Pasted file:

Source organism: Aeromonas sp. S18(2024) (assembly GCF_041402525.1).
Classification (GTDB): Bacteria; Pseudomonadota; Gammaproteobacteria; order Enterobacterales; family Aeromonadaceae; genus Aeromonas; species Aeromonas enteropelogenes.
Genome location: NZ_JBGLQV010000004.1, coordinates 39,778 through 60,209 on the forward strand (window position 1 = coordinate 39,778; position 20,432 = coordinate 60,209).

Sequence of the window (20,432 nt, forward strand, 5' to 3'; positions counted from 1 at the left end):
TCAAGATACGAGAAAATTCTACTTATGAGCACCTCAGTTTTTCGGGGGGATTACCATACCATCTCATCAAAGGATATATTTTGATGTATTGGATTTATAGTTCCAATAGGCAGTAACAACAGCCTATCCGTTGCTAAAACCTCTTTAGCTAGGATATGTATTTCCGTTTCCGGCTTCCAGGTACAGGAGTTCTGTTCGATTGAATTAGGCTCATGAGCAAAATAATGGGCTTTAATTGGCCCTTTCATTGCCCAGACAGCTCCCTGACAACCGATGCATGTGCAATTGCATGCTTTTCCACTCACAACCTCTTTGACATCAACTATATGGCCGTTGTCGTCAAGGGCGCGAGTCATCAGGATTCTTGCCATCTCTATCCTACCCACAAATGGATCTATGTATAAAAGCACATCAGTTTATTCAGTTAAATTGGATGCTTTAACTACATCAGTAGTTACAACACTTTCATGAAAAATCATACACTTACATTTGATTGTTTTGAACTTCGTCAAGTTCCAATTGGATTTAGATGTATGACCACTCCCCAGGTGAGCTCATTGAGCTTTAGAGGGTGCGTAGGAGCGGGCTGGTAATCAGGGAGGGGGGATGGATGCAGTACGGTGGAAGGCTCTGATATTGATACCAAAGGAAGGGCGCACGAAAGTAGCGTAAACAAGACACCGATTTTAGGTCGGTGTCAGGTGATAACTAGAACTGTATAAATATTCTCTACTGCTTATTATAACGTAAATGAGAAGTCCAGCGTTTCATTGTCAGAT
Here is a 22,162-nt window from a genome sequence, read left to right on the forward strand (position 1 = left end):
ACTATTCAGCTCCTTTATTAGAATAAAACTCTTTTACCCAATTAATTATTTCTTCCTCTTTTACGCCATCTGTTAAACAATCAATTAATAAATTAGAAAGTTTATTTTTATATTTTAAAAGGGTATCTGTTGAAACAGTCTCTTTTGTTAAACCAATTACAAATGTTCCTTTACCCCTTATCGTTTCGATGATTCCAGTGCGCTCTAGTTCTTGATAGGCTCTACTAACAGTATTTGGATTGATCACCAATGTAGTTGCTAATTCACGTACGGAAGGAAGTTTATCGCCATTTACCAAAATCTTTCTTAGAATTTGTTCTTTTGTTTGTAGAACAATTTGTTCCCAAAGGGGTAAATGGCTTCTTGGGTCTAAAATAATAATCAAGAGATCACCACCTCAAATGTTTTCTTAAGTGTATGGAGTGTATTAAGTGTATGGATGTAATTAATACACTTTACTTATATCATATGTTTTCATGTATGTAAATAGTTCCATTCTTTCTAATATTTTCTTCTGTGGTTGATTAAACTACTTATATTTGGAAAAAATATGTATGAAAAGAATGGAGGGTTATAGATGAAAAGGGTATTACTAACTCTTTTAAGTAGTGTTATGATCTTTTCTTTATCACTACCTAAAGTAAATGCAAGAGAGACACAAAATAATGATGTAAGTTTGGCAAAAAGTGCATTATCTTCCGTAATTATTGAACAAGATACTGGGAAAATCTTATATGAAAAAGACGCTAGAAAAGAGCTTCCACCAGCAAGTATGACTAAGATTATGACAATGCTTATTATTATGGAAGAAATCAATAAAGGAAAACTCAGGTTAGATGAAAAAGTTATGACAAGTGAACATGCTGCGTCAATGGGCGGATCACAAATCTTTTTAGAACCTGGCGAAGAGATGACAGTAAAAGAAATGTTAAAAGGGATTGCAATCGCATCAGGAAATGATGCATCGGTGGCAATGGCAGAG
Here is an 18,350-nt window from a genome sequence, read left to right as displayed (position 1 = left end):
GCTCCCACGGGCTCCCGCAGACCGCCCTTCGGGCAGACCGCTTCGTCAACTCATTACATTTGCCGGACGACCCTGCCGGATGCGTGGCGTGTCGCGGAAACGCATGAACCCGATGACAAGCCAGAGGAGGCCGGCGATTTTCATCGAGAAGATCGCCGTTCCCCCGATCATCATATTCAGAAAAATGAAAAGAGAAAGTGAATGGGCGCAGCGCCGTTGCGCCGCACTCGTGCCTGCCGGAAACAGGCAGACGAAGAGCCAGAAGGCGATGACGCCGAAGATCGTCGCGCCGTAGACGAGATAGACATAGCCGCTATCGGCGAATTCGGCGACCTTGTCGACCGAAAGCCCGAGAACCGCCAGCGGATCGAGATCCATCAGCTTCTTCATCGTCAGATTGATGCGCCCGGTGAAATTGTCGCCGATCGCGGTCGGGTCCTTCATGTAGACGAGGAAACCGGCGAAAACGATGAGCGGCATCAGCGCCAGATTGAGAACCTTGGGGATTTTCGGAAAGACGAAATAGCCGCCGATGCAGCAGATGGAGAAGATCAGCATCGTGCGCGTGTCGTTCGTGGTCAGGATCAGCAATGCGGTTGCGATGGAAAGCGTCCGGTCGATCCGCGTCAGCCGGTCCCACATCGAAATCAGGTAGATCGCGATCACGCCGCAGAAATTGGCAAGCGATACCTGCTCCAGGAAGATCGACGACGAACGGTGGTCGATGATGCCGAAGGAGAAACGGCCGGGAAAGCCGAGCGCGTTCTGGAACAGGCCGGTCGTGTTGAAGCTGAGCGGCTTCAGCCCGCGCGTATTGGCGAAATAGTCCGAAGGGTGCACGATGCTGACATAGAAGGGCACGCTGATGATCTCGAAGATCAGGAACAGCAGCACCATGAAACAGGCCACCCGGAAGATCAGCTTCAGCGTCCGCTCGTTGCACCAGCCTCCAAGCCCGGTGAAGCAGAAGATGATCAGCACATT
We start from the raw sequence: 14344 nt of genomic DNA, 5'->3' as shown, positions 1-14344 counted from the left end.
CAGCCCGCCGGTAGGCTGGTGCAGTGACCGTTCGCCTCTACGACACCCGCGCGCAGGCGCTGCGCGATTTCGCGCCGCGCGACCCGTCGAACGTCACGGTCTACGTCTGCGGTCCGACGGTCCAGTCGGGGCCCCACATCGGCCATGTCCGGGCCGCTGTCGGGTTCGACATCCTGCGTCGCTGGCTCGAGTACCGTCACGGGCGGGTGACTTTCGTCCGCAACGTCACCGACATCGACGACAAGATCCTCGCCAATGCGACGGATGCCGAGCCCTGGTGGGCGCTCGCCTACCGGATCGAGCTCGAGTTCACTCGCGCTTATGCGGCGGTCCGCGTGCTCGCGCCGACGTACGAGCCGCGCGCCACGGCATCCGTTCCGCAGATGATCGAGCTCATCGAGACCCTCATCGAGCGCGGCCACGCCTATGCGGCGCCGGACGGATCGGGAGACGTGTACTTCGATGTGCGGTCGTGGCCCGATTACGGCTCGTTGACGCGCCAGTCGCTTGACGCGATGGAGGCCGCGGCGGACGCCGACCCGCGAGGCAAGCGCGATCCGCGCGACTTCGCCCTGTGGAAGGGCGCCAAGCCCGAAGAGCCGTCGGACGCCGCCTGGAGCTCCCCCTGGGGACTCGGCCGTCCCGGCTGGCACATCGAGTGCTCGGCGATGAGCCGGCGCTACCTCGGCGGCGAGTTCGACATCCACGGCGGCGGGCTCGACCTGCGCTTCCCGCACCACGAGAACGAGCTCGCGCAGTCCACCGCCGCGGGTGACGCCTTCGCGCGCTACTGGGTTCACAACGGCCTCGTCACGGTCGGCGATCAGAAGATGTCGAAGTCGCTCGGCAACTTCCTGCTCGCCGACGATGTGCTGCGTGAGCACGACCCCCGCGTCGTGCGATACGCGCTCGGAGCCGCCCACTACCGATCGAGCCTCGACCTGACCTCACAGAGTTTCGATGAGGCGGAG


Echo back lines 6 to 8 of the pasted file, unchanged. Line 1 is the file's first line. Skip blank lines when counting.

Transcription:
Here is a 22,162-nt window from a genome sequence, read left to right on the forward strand (position 1 = left end):
ACTATTCAGCTCCTTTATTAGAATAAAACTCTTTTACCCAATTAATTATTTCTTCCTCTTTTACGCCATCTGTTAAACAATCAATTAATAAATTAGAAAGTTTATTTTTATATTTTAAAAGGGTATCTGTTGAAACAGTCTCTTTTGTTAAACCAATTACAAATGTTCCTTTACCCCTTATCGTTTCGATGATTCCAGTGCGCTCTAGTTCTTGATAGGCTCTACTAACAGTATTTGGATTGATCACCAATGTAGTTGCTAATTCACGTACGGAAGGAAGTTTATCGCCATTTACCAAAATCTTTCTTAGAATTTGTTCTTTTGTTTGTAGAACAATTTGTTCCCAAAGGGGTAAATGGCTTCTTGGGTCTAAAATAATAATCAAGAGATCACCACCTCAAATGTTTTCTTAAGTGTATGGAGTGTATTAAGTGTATGGATGTAATTAATACACTTTACTTATATCATATGTTTTCATGTATGTAAATAGTTCCATTCTTTCTAATATTTTCTTCTGTGGTTGATTAAACTACTTATATTTGGAAAAAATATGTATGAAAAGAATGGAGGGTTATAGATGAAAAGGGTATTACTAACTCTTTTAAGTAGTGTTATGATCTTTTCTTTATCACTACCTAAAGTAAATGCAAGAGAGACACAAAATAATGATGTAAGTTTGGCAAAAAGTGCATTATCTTCCGTAATTATTGAACAAGATACTGGGAAAATCTTATATGAAAAAGACGCTAGAAAAGAGCTTCCACCAGCAAGTATGACTAAGATTATGACAATGCTTATTATTATGGAAGAAATCAATAAAGGAAAACTCAGGTTAGATGAAAAAGTTATGACAAGTGAACATGCTGCGTCAATGGGCGGATCACAAATCTTTTTAGAACCTGGCGAAGAGATGACAGTAAAAGAAATGTTAAAAGGGATTGCAATCGCATCAGGAAATGATGCATCGGTGGCAATGGCAGAG
Here is an 18,350-nt window from a genome sequence, read left to right as displayed (position 1 = left end):